Ladner remembered as ‘giant in the civil rights movement’

Published 5:08 pm Tuesday, March 12, 2024

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NATCHEZ -– Dorie Ann Ladner, who fought for civil rights and voter registration in Natchez, has died, her sister, Joyce Ladner, announced on Tuesday. Dorie Ladner was 81.

“My beloved sister, Dorie Ladner, died peacefully on Monday, March 11, 2024. She will always be my big sister who fought tenaciously for the underdog and the dispossessed. She left a profound legacy of service,” Joyce Ladner shared in a Facebook post.

Dorie Ladner is remembered as a giant in the civil rights movement who worked closely with such leaders as Bill Ware, George Greene, and George Metcalfe, among others.

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Ser Seshsh Ab Heter-Clifford M. Boxley, who knew Dorie Ladner personally, said it was interesting that she died on Monday, one day before the polls opened Tuesday on primary election day in Natchez.

In a Facebook post shared Tuesday, Boxley said he “brought her back to Natchez to tell her story and free her spirit from all the pent-up stress generated when she did outstanding community organizing for [the] SNCC Voters Project.”

‘A good job done’

Boxley wrote that she had not returned to Natchez since leaving “after having plowed the grounds for voters’ civil rights and a good job done.”

Boxley said he brought Dorie Ladner, and the Rev. Al Sampson of Chicago of the Southern Christian Leadership Conference, to Natchez in 2015 for the 50th anniversary of the modern civil rights movement in Natchez as part of his annual Black and Blue Civil War Living History program. The guests spoke at Jefferson College.

Dorie Ladner was one of the first workers to come to Natchez to get people to vote, said Bobby Dennis, executive director of the NAPAC museum. “That was the beginning of the time when we had a heightened length of Ku Klux Klan activity here in Natchez,” he said.

Dennis said that when Dorie Ladner returned to Natchez as part of Boxley’s program, she visited the NAPAC museum.

Dennis pointed to the film, “Black Natchez” (1967), which presents a documentary of the Natchez movement. He noted that Dorie Ladner is shown approaching activist Bill Ware as he stood on top of a car in front of the NAACP Headquarters. She rushed to him and beckoned for his attention. When he knelt to hear her, she said, “The mayor rejected all of the demands.”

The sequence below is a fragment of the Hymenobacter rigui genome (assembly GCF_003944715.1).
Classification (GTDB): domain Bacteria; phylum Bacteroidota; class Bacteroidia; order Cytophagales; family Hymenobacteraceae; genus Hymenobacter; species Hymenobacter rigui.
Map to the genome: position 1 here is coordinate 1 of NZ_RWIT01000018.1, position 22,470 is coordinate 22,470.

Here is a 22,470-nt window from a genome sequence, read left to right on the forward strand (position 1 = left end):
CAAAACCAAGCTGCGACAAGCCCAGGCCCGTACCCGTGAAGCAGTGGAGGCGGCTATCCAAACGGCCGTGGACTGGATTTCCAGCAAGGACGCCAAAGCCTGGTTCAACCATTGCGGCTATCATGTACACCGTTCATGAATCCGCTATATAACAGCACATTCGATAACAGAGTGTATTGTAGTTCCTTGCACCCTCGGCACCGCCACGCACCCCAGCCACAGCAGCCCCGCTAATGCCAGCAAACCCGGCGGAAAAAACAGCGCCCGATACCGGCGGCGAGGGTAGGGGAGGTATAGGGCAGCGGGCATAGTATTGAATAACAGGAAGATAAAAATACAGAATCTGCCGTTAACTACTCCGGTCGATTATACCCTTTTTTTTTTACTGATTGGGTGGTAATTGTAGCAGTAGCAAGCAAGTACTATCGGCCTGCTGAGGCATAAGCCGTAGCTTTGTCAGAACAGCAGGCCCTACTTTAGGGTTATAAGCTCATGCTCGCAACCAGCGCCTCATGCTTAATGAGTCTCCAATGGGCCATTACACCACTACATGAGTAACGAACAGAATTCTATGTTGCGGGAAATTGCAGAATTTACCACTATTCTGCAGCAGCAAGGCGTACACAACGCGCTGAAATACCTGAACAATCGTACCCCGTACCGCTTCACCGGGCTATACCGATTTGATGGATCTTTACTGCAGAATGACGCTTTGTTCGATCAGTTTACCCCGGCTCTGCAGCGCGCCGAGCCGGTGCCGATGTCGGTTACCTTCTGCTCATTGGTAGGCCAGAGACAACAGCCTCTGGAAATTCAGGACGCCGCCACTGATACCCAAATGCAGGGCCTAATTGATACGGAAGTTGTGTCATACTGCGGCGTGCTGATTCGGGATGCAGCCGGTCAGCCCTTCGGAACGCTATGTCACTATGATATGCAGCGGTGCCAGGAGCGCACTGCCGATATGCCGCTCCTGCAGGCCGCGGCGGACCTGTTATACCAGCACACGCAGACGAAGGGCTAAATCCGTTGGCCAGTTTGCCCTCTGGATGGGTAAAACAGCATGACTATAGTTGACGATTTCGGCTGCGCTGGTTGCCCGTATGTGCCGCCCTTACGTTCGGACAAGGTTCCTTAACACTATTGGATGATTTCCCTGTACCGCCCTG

In addition to fellow activists, Dorie Ladner’s work has been praised by scholars, historians, and government leaders. The Mississippi Humanities Council described her as “a giant in the civil rights movement.”

“Dorie Ladner was a vital part of the grassroots effort to change Mississippi and America,” said Dr. Stuart Rockoff, executive director of the Mississippi Humanities Council. “A native of the small community of Palmer’s Crossing, she took her experience in the Mississippi movement to become a national leader in the effort for civil rights. The Mississippi Humanities Councils looks forward to honoring the life and legacy of Ms. Ladner and her sister Joyce with a new Freedom Trail Marker to be dedicated in their hometown on May 4th.”

Metcalfe Boarding House

Dorie Ladner was a member of the Student Nonviolent Coordinating Committee (SNCC).

In 1964, during Freedom Summer, she was one of several women who stayed at the Dr. John Banks House at 9 St. Catherine St. At the time, the house served as the headquarters for the Natchez Branch of the NAACP. It was also home to NAACP President George Metcalfe, who lived on the first floor.

The civil rights workers called the residence “Metcalfe Boarding House.” They stayed at the house following the bombing of Freedom House #1 at 611 S. Wall St., according to Boxley.

John Dittmer wrote about the bombing in his book, “Local People: The Struggle for Civil Rights in Mississippi” (University of Illinois Press, 1995):

“In the late summer of 1964, when SNCC organizers Dorie Ladner, Chuck McDew, and Charles Neblett inaugurated COFO’s first project in Adams County, a bomb destroyed the building next to the house where the SNCC workers were staying. Chief of Police J.T. Robinson told Ladner that the ‘bomb was meant for you. I’m surprised you haven’t been killed already.’”

Other women who stayed at Metcalfe Boarding House included Janet Jemmott, who would later marry the respected civil rights leader, Bob Moses; and Annie Pearl Avery, who sometimes guarded the house using her .22 pistol, according to SNCC.

Her later years

During Dorie Ladner’s later years, she struggled as her health began to deteriorate. A few weeks before her passing, her daughter, Yodit Churnet, opened a GoFundMe page for her mother.

“Dorie Ladner is at a critical time of her life and is in urgent need of home healthcare assistance,” she wrote. “She suffered a stroke and was struck with cancer and underwent a mastectomy. She is also suffering from debilitating back problems such as arthritis and spinal stenosis (surgery in October 2023) and is still in recovery.”

Churnet noted her mother joined the movement while still a teenager and continued to work for human and civil rights for more than 60 years.

“America is a much more democratic society because of the sacrifices made by Dorie to end racial segregation,” she wrote. “Millions of African Americans throughout the South are now able to vote and participate in determining the direction of America because of her contributions.”